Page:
daily townsman / daily bulletin
Page 28 Thursday, OCTOBER 10, 2013
P E R S O N A L R E A L E S TAT E C O R P O R AT I O N
“A Trusted Name in Real Estate since 1994.” EAST KOOTENAY REALTY
25-10th Avenue South, Cranbrook
email@example.com 250-426-8211 250-426-9482 www.cranbrookrealty.com 1425 20th St. S.
2308 - 7th St. S.
Great family home in good location in lower highlands. This home has upgrades that include: newer roof, furnace, ﬂooring and paint. Home has been renovated to an open concept ﬂoor plan. This home has 4 beds and 2 baths. Separate entry into full, fully ﬁnished basement.
Exceptional Southview home with high ceilings and great design. Grade level entry with large foyer, family room & guest bedroom. Open design on the 2nd level with gourmet kitchen & maple hardwood throughout. Attached double garage.
Serene setting within Brookview. This renovated 2 + 1 bedroom home features numerous updates to the main ﬂoor. Custom new kitchen with white raised panel cabinets, newer laminate wood ﬂooring & updated trims. Partially ﬁnished basement. Nestled onto a quiet street with a park-like setting in the back yard.
831 Mennie Road
6147 Wolf Creek Road
5365 Silver Spring Dr.
2509 4th St. S.
Spacious 2 bed, 2 bath mobile home on 1.3 acres just a short drive to either Cranbrook or Kimberley. Spacious living room, family room & kitchen. Shop has 220 wiring, barn & loads of storage. RV parking.
Wasa location just a few blocks from the beach. Rancher style home with substantial renovations in the mid 90’s. Open ﬂoor plan with vaulted ceilings, oak kitchen, wood stove in LR. Offering close proximity to 4 seasons of recreation.
2+2 bed, 3 bath home backing onto crown land with close proximity to city limits on 5 acres of privacy with over 2000 Sq.Ft. on the main ﬂoor. Property is fully fenced and has some outbuildings.
D L O S
2044 Harris Road
1409 - 7th St. S.
328 8th Ave. S.
3117 6th St. S.
221 - 9th Ave. S.
Impressive architectural design with this log home on 2.47 acres in private location. This home has 4 beds on its 2nd ﬂoor; all well appointed and spacious with high ceilings. Main ﬂoor has open design with large living room. Beautiful kitchen. 16x24 detached shop with loft suite.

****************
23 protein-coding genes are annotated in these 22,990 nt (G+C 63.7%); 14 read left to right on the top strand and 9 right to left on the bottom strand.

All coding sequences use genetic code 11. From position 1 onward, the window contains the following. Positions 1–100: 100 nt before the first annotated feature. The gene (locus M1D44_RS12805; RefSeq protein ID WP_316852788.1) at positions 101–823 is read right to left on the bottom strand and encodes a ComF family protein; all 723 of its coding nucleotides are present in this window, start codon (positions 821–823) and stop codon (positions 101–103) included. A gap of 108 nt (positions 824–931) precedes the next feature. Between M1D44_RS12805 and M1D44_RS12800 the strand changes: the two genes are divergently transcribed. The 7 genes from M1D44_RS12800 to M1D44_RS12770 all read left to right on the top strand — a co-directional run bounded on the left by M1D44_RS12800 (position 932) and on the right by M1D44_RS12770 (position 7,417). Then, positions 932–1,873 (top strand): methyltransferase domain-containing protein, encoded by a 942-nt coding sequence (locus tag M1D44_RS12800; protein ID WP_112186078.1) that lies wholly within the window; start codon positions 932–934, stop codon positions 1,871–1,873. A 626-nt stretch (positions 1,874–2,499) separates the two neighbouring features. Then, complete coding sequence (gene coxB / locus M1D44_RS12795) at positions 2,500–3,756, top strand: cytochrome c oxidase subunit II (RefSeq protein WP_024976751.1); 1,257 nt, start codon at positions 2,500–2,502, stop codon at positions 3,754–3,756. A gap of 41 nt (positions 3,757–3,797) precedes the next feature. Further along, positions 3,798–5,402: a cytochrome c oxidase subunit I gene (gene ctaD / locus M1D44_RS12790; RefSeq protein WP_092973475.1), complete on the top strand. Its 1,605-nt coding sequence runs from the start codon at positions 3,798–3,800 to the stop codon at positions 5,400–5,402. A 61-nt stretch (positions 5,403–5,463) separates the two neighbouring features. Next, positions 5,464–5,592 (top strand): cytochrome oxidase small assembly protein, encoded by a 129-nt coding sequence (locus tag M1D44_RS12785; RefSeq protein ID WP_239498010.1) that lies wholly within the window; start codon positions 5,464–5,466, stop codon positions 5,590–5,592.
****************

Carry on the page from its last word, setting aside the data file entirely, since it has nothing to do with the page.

Spacious family home with suite potential. This 5 bed, 4 bath home features great views of the Rockies in a central location complete with a double attached garage. Over 1500 Sq.Ft. on the main ﬂoor.
Character home in Baker Hill on large double lot. This 2+1 bed, 2 bath home has been well maintained with good character and amazing curb appeal. Large spacious lot located close to all amenities with schools nearby.
Family home in great residential neighborhood backing onto Highlands School greenbelt. Custom designed 4 bed, 2 bath home with vaulted ceilings, open design including a country kitchen and family room. Fully ﬁnished basement. Double attached garage.
One and a half storey 2 bed, 2.5 bath home on double lot in central location close to downtown. Spacious living room with wood burning ﬁreplace and sliders to yard. Adjoining dining room. Sunroom off kitchen. Double carport in back.
202 - 14th Ave. S.
3900 Read Road
8895 Colony Road
Home & acreage offered at a great price located just minutes from city limits. Spacious 3 bed, 1 bath home on 2.86 acres. Home features ample entertaining space. Property is fenced with additional outbuildings including a barn.
Stunning mountain views and 300’ of waterfront on Kootenay River. This 3 bed, 3 bath home situated on 10.93 acres has vaulted ceilings, large arched doorways, hardwood and tiled ﬂoors, two master suites. Large deck out back. Fenced pasture. RV parking.
3985 Highway 3/95
212 12th Ave. S.
2310 34th Ave. S.